Is there anything more insidious than insecurity? It cripples us, it changes us. It makes us hate each other, it makes us hate ourselves. It’s what drives the girl to do the thing she said she’d never do with the guy she only kind of likes. It’s what drives the girl to take the drink she said she’d never take to impress people she doesn’t really know. It’s what draws us to judge both of those girls and draws them to judge us right back.
It’s what teaches us to despise parts of ourselves and then fear when those very qualities show up in our daughters, provoking us to talk to them the way we talk to ourselves: “You’ll never fit into your Homecoming dress if you keep eating like that.”
Dear God, teach us to be gentle!
But, even if we train our mouths to be gentle, this is still true: Insults don’t have to be verbal, and they don’t have to be external. Sometimes your own brain or the fitting room mirror or the unreturned phone call shouts, “You’re unworthy,” as loud as a megaphone.
And so while God’s Word esteems stillness and “gentle and quiet” beauty, dark, internal roars shake us and shake our daughters with soul-deep tremors. Sometimes the tremors are startling enough to awaken us from the striving to sudden clarity. We realize that all of it—clothes, products, gym visits, relationships, perfectionism, talent, work ethic—is not enough to quiet the internal quake. So we try to talk louder than our noisy insides, affirming ourselves and affirming our daughters, hoping Post-It Note words of worthiness are weapon enough. But here’s the thing: “You’re beautiful” doesn’t stick. “You’re worthy” slides off after a minute, like a slab of butter atop a hot pile of pancakes we’re not supposed to eat.
We arm ourselves with affirmations in hopes that they kill the insecurity, that they pierce deep, but insecurity is bullet proof. We can tell our daughters every day that they are beautiful, worthy, and enough, but ultimately these words are not the solution for which our souls long, because even beautiful girls with kind and intentional parents know how to hate themselves.
A verse often prescribed for insecurity is Psalm 139:14: “I praise you for I am fearfully and wonderfully made.” We scribble it on birth announcements and cards of encouragement, and Christian high schoolers are notorious for proclaiming it beneath a carefully edited selfie on Instagram. But, as I learned from Jen Wilkin’s examining of the passage in her book None Like Him, we sometimes favor Twitter-friendly succinctness instead of the full weight of the statement; a statement that begins with three powerhouse words: “I praise you.”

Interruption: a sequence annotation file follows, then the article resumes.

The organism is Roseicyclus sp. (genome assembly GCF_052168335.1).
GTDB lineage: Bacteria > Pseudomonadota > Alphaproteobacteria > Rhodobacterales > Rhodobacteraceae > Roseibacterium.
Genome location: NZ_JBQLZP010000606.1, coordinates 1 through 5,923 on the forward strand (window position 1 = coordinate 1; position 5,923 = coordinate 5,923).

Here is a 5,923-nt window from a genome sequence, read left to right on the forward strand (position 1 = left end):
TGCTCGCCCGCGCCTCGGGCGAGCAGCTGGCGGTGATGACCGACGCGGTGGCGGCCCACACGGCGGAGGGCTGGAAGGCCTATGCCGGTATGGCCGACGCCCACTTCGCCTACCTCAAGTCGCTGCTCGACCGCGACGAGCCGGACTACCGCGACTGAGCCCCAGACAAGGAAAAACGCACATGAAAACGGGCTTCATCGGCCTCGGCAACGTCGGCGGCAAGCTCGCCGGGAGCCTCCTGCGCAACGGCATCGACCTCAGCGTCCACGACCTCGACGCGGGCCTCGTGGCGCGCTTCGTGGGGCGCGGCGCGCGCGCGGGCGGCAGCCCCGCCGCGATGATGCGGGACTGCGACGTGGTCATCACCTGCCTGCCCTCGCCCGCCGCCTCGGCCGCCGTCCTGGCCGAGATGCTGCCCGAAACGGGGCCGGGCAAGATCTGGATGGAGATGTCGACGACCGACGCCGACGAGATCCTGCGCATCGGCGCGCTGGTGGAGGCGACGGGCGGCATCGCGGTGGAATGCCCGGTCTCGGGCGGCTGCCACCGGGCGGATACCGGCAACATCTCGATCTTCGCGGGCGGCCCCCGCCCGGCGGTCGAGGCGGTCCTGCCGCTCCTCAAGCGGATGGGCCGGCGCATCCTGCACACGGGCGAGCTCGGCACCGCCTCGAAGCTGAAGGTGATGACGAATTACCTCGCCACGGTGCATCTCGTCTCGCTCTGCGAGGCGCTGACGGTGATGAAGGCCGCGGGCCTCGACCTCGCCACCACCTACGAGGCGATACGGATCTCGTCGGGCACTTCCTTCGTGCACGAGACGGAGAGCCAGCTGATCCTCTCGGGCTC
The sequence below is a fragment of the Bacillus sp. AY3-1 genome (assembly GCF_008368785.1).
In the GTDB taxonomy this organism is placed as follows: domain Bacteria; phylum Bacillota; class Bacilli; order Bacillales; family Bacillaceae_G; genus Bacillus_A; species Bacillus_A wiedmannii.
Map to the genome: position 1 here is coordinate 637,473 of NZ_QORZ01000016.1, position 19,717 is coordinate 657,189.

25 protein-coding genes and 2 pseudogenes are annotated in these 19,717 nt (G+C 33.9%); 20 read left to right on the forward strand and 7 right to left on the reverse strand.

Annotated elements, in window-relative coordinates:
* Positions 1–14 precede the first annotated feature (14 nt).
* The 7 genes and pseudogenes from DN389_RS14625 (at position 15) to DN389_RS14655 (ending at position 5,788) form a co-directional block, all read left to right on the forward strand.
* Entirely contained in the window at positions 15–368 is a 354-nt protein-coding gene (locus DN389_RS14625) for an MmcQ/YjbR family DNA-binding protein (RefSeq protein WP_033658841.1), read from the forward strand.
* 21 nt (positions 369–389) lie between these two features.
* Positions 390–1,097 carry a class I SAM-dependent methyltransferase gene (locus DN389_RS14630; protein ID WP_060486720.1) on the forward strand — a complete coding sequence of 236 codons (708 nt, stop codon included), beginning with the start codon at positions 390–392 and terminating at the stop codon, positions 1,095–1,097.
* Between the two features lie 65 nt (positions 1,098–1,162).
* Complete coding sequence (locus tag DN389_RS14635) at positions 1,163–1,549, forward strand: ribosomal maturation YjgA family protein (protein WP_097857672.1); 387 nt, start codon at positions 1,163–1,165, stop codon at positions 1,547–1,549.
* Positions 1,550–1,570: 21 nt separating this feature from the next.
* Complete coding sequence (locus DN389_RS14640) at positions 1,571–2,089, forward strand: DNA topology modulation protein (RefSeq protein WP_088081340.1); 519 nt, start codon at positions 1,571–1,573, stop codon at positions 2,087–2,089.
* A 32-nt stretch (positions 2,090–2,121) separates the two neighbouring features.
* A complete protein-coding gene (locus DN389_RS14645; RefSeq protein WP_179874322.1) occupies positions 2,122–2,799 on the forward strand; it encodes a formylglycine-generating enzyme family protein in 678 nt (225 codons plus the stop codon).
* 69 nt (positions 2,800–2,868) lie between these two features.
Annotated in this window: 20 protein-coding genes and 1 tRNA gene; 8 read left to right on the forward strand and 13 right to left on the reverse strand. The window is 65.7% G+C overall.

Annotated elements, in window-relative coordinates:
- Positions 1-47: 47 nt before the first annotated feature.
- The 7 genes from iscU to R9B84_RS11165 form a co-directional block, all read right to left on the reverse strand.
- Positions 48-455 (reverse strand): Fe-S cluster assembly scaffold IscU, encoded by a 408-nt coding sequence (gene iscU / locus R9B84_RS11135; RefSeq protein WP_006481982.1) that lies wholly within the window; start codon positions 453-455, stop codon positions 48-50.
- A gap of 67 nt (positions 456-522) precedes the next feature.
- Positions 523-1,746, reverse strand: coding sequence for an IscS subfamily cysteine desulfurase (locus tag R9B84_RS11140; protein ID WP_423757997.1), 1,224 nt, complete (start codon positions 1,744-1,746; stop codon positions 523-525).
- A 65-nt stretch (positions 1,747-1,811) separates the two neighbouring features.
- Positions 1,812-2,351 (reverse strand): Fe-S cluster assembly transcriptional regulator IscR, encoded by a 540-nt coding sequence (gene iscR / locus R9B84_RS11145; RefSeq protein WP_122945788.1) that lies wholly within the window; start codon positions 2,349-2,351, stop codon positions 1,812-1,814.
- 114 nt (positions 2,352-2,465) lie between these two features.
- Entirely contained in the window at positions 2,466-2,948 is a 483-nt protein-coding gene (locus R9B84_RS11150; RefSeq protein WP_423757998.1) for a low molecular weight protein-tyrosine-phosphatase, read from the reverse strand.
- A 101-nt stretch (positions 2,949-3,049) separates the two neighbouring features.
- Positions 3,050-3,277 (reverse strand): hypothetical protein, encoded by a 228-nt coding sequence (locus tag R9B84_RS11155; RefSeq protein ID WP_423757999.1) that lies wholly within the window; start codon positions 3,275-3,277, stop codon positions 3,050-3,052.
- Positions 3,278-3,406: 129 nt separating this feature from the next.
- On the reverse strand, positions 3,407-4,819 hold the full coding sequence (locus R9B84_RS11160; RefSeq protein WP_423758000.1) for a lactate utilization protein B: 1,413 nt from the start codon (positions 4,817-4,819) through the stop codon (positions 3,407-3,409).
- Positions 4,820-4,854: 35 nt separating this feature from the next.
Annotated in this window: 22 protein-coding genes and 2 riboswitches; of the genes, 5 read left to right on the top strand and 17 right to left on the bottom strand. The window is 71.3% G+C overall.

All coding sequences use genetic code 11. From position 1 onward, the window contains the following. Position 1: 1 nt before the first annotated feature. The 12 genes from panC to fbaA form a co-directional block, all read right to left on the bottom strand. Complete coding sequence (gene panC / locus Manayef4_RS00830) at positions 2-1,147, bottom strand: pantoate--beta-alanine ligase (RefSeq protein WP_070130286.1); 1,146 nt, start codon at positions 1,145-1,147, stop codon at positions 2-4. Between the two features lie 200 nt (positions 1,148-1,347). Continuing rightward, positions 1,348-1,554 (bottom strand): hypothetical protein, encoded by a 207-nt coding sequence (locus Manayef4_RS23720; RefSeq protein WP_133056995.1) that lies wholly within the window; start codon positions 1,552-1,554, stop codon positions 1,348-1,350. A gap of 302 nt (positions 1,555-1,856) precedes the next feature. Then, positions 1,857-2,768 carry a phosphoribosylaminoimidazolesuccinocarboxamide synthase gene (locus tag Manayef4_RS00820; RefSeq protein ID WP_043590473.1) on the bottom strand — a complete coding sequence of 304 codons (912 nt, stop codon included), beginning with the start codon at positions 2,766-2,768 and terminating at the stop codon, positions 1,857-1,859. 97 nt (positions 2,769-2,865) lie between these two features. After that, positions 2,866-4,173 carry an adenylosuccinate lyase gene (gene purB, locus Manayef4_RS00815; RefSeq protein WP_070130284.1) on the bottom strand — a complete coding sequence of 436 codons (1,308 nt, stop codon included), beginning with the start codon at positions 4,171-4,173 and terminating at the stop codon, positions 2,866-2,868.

Our “fearfully-and-wonderfully-made”-ness is cause for praise, certainly, but praise for whom exactly? Ourselves? Of course not. We made Bs in high school biology, but God invented the whole thing. We can barely cook without a recipe, and yet God created us from scratch with zero ingredients. When we look in the mirror, our reflection is cause enough for us to hit our knees in genuine, grateful praise to the Creator. An opportunity to shout, “Look what God has done!” Praise that The Great High King who measures the oceans in the hollow of his hand (Isaiah 40:12) would form us with those same careful hands, attentive to every detail.
How sinister then that our enemy would wage war on our details, and that we in our own selfishness would stare at God’s creation, fixating on body shape and skin tone and hair texture rather than the God who took dust and made it walk and talk and breathe.
We are wonderfully made—created by the Artist who created all other artists. An Artist who certainly only creates masterpieces, and yet how absurd for the Mona Lisa to pat herself on the back for her masterpiece-ness when it was Leonardo da Vinci that wielded the brush and granted life to a blank canvas.
We are fearfully made—created with such intricacy that upon realizing it, we find ourselves captivated with holy fear, in awe of the Creator. An awe we see just a few verses ahead in the very same chapter: “Such knowledge is too wonderful for me; it is high, I cannot attain it” (Psalm 139:6).
Or consider God’s response as Moses insecurely worried about his ability to speak to Pharaoh on behalf of the enslaved Jews. God didn’t respond with a pep talk, accolades, or affirmations of Moses’ worthiness. He didn’t say, “You can do it!” He said, “I can do it.” As Jen Wilkin so wisely points out in her book Women of the Word, God responded with himself. And that was enough.
“Who has made man’s mouth? Who makes him mute, or deaf, or seeing, or blind? Is it not I, the Lord? Now therefore go, and I will be with your mouth and teach you what you shall speak.” (Exodus 4:11-12)
Dear mothers and daughters, here is the salve for the soul struggling to find worth:
Our God is the Artist of all artists, and our insides and outsides are evidence of His skilled hand. He is beautiful beyond description, and He loves us beyond explanation. These truths are weapon enough. May our mirrors point us to Him.
“I praise YOU, for I am fearfully and wonderfully made. Wonderful are YOUR works; my soul knows it very well” (Psalm 139:14, emphasis added).
Originally posted as "Insecurity: Our Daughters' Greatest Enemy" at MissionalMotherhood.com in May 2016. Reposted with permission.